Sometimes you get lucky. Sometimes perseverance pays off. And if you can persevere long enough, you might manufacture your own luck. Below is the second in a series of posts about solving a genealogical whodunnit, a whodunnit that at least in part, helps resolve a vexing question about the identity of Elijah Staats’ father. This post is really just a summary of the first and throws in some tables and images. The full proof argument regarding the identity of Elijah’s father is something that I’m still working to organize, write, and hopefully have published. This is just a small, but important part of the overall picture.
“Signs, Signs, everywhere he signs, except for two deeds and an application for letters of administration within a year’s time. “
Okay, maybe that doesn’t work very well lyrically, but that fact is important when trying to make sense of the information stated in a Mar 1808 petition for partition, May 1808 deed, Aug 1808 deed, and an application for letters of administration in Jun 1809– all supposedly executed by Elijah Staats.
An important question to ask when correlating information is, “Are there patterns?” I’ve already mentioned these patterns in the previous post, but let’s look specifically at the documents establishing them:
Elijah Staats “of Fayette County, Pennsylvania“
Elijah signs documents in three different states and five different counties over a forty year span:
Not only is it noted that he signed the deeds referenced above, but his actual signature appears on two documents– the 1798 receipt and the 1814 Ohio land entry record. Having his signature not only helps establish the pattern, but establishes the fact he was physically capable of signing his name both before and after the 1808-1809 events in question.
Also of note, in Fayette County, Pennsylvania tax enumerations where an occupation is given, Elijah is listed as a schoolmaster. He could and did sign his name.
Elisha Staats “of Appoquinimink Hundred, New Castle, Delaware“
Having established the fact that Elijah signed every document referenced above, let’s examine the four documents filed in that Mar 1808-Jun 1809 span. The first is the 1 Mar petition for partition filed to partition the property of John Richardson, who had died 25 years previously in 1783. Oddly, in the petition Elijah states that he is “of Appquinimink Hundred.” No evidence supports the existence of an Elijah Staats in Appoquinimink at that time, and when the resulting interest is sold, the deed lists Elijah as “of Frate [sic] County, State of Pennsylvania.” The petition also states that David Staats is Elijah’s father. I won’t get into the complex arguments as to how that can’t be the case, but suffice it to say that Elijah had not resided in Appoquinimink for over twenty years at the time of this petition. At the time he would have left Appoquinmink in 1787-1788, his STEP-father was David Staats (who is also his uncle), who married his mother sometime between 1781-1783. Who his father was is irrelevant to the matter at hand, as he has inherited this interest from his mother, Sarah Richardson. Another interesting thing about this petition is the language in the opening paragraph. With minor updates, it is exactly the same wording used in a 1792 petition for the same property by Richardson’s son-in-law, Robert Johnson. In any event, shouldn’t Elijah know who is father was? He probably did, but analysis of the other three transactions provide solid evidence that Elijah was not the person who executed these deeds and administered the estate of his half-brother, Benjamin Harman. Throwing in another document in which Elisha figures prominently, administrator of the estate of Richard Smith, strengthens the connections of Elisha to all the other participants in these transactions. Not only is Elisha linked via social/familial/business relationships to these players, he’s also physically involved in each of them:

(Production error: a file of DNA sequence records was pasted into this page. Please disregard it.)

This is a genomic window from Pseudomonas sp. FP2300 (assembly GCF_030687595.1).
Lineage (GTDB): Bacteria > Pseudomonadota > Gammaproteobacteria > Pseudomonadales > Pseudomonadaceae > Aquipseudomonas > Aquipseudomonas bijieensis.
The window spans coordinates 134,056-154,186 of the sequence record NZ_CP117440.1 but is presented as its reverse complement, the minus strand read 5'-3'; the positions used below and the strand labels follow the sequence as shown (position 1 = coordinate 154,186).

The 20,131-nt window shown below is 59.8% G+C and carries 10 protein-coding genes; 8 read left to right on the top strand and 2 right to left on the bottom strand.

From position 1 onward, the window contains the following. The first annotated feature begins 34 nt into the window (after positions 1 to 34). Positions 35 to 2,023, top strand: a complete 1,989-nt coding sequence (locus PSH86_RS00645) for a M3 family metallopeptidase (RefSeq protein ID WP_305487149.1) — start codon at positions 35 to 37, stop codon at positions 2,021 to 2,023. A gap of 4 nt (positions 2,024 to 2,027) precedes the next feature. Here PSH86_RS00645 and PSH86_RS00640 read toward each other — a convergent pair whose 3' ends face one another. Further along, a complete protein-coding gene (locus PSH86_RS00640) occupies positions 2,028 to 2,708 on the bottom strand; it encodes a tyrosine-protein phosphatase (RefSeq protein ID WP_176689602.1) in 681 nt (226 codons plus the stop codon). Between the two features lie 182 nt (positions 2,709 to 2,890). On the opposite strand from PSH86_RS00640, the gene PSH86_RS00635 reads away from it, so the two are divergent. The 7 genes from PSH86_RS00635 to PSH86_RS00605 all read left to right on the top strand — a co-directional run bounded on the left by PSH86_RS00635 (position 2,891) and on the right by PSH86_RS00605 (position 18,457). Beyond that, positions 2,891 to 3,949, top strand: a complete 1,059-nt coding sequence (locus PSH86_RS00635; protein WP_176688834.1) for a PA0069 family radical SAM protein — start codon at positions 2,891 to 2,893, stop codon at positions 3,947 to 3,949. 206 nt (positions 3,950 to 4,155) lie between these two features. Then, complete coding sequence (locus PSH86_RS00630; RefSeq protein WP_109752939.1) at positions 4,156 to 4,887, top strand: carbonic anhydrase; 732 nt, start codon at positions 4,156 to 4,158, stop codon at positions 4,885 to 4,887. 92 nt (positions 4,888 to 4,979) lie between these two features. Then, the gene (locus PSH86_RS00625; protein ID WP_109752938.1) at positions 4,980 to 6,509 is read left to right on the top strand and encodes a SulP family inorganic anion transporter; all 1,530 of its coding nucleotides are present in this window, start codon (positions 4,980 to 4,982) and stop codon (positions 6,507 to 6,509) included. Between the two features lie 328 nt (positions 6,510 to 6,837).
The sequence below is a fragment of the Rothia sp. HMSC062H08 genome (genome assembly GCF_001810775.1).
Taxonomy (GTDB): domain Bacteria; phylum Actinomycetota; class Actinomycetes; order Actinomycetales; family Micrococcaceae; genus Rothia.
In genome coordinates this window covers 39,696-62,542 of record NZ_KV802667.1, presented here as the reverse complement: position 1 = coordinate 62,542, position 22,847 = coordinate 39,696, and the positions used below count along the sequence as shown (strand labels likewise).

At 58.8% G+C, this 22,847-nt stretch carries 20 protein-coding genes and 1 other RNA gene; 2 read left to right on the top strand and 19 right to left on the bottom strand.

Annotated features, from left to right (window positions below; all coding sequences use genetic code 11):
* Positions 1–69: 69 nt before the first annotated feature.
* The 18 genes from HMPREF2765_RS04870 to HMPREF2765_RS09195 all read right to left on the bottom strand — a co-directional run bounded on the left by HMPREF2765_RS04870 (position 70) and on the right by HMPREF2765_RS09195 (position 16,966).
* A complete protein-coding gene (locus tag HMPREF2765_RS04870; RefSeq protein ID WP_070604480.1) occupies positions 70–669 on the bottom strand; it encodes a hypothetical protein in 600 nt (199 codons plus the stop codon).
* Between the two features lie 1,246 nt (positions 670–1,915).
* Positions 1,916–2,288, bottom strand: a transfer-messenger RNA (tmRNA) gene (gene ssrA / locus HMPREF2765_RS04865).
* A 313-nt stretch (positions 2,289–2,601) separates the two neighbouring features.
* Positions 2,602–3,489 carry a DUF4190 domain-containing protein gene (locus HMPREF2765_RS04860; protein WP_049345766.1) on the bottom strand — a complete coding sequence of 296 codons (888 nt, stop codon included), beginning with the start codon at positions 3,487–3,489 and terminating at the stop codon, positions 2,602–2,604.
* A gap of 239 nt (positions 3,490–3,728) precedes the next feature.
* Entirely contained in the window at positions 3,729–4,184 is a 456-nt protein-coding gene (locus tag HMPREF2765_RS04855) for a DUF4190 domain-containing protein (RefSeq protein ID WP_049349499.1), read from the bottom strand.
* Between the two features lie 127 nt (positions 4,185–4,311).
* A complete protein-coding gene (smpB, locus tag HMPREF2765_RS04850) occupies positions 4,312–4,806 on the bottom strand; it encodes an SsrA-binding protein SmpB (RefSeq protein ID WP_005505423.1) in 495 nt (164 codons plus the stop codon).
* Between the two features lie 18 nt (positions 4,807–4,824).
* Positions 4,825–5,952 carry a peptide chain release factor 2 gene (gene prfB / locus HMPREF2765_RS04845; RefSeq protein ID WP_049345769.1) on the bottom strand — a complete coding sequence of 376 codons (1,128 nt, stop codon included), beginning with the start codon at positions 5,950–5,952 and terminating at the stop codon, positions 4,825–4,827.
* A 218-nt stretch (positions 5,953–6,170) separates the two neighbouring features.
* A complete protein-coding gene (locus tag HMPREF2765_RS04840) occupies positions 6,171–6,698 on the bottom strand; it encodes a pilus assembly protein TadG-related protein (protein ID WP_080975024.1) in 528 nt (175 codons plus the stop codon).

Elisha signs as a witness to both deeds. Other than the entry in the docket book, there’s no other direct evidence to show that Elisha participated in the Mar 1 petition, but a revelation is soon to show that he likely was. A comparison between handwriting in the estate of Richard Smith (1808) and the estate of Benjamin Harman (1809) reveal his involvement in Harman’s estate, and ultimately blow his cover. In the next and final installment, the prosecution (me) will present evidence proving Elisha’s involvement beyond a reasonable doubt.